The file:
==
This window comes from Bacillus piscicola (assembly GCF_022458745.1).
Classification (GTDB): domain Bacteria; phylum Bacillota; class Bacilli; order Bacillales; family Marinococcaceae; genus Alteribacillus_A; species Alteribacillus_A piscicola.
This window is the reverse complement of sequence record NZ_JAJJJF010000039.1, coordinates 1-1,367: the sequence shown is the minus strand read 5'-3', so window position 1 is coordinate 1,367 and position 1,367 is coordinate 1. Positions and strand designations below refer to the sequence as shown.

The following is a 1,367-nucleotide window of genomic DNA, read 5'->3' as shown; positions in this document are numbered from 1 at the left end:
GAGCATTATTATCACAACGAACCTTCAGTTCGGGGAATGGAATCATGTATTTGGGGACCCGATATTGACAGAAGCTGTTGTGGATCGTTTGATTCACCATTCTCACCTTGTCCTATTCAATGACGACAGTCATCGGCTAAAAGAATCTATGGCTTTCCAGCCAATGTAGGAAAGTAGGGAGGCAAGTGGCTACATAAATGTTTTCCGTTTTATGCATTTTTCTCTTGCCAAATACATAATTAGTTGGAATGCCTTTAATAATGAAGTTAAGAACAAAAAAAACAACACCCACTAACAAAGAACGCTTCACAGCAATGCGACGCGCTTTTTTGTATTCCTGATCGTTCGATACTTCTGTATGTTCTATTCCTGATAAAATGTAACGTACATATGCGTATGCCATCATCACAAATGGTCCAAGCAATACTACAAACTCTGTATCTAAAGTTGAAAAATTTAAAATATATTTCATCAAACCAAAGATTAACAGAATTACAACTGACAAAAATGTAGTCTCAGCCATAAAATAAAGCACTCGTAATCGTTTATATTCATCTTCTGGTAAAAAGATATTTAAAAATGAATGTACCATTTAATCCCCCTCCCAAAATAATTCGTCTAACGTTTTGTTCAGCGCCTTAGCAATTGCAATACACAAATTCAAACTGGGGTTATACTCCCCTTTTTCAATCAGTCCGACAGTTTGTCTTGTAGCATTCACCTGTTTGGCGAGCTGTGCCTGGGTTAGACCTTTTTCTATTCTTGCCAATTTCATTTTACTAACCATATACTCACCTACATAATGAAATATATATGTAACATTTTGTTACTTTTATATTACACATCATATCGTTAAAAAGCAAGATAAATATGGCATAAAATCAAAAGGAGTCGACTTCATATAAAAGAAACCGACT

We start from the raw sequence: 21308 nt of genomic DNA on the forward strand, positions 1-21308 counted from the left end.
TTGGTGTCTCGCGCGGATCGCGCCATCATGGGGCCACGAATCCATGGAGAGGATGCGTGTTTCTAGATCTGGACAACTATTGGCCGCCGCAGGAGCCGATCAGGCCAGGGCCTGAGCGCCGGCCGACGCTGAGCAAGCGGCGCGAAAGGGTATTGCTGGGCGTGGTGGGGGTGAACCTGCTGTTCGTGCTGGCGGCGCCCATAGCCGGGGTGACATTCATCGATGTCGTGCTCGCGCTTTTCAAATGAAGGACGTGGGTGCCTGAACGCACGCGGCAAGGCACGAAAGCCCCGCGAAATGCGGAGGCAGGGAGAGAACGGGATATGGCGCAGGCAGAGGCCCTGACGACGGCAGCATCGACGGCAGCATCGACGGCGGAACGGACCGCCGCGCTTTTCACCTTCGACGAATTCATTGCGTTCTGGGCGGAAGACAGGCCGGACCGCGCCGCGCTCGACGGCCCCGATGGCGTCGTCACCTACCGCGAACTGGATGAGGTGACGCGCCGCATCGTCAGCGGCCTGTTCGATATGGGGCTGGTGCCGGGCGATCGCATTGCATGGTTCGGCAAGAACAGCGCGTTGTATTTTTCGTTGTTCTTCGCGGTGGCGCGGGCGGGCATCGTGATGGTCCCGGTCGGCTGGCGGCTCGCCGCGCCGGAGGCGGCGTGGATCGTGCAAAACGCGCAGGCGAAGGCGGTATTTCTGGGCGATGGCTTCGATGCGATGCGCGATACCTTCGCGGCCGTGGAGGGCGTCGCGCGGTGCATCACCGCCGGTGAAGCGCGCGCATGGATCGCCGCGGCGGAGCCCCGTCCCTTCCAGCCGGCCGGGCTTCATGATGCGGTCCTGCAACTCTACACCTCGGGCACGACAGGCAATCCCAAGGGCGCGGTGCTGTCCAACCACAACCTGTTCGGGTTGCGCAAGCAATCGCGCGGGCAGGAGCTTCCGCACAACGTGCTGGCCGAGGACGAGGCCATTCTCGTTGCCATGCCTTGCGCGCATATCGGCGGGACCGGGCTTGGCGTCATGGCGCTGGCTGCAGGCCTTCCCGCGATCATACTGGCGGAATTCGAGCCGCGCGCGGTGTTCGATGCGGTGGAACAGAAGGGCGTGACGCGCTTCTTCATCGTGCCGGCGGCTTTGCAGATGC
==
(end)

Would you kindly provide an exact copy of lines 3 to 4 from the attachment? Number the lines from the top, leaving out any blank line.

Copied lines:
This window is the reverse complement of sequence record NZ_JAJJJF010000039.1, coordinates 1-1,367: the sequence shown is the minus strand read 5'-3', so window position 1 is coordinate 1,367 and position 1,367 is coordinate 1. Positions and strand designations below refer to the sequence as shown.

The following is a 1,367-nucleotide window of genomic DNA, read 5'->3' as shown; positions in this document are numbered from 1 at the left end: